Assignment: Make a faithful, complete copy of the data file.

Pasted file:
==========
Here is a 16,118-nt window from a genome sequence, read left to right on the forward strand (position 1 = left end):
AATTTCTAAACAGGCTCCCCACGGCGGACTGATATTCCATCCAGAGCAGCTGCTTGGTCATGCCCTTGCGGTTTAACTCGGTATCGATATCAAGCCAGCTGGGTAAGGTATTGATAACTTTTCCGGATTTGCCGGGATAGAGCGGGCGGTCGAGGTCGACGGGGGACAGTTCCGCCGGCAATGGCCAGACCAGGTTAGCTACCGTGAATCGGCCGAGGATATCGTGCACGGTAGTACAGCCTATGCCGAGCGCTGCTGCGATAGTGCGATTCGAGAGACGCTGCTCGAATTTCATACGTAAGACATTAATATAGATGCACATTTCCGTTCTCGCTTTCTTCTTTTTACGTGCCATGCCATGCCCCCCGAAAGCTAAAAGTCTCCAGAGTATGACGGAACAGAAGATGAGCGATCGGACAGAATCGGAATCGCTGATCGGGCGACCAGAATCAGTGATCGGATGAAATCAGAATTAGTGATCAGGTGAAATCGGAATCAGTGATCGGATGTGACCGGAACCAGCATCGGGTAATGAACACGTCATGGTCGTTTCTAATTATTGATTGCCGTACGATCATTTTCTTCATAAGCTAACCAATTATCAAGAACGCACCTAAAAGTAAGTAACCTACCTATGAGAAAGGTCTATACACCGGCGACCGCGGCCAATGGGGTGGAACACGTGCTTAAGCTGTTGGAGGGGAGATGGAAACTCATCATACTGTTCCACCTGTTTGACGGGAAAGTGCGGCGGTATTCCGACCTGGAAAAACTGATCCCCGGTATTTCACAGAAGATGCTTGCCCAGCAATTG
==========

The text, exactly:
Here is a 16,118-nt window from a genome sequence, read left to right on the forward strand (position 1 = left end):
AATTTCTAAACAGGCTCCCCACGGCGGACTGATATTCCATCCAGAGCAGCTGCTTGGTCATGCCCTTGCGGTTTAACTCGGTATCGATATCAAGCCAGCTGGGTAAGGTATTGATAACTTTTCCGGATTTGCCGGGATAGAGCGGGCGGTCGAGGTCGACGGGGGACAGTTCCGCCGGCAATGGCCAGACCAGGTTAGCTACCGTGAATCGGCCGAGGATATCGTGCACGGTAGTACAGCCTATGCCGAGCGCTGCTGCGATAGTGCGATTCGAGAGACGCTGCTCGAATTTCATACGTAAGACATTAATATAGATGCACATTTCCGTTCTCGCTTTCTTCTTTTTACGTGCCATGCCATGCCCCCCGAAAGCTAAAAGTCTCCAGAGTATGACGGAACAGAAGATGAGCGATCGGACAGAATCGGAATCGCTGATCGGGCGACCAGAATCAGTGATCGGATGAAATCAGAATTAGTGATCAGGTGAAATCGGAATCAGTGATCGGATGTGACCGGAACCAGCATCGGGTAATGAACACGTCATGGTCGTTTCTAATTATTGATTGCCGTACGATCATTTTCTTCATAAGCTAACCAATTATCAAGAACGCACCTAAAAGTAAGTAACCTACCTATGAGAAAGGTCTATACACCGGCGACCGCGGCCAATGGGGTGGAACACGTGCTTAAGCTGTTGGAGGGGAGATGGAAACTCATCATACTGTTCCACCTGTTTGACGGGAAAGTGCGGCGGTATTCCGACCTGGAAAAACTGATCCCCGGTATTTCACAGAAGATGCTTGCCCAGCAATTG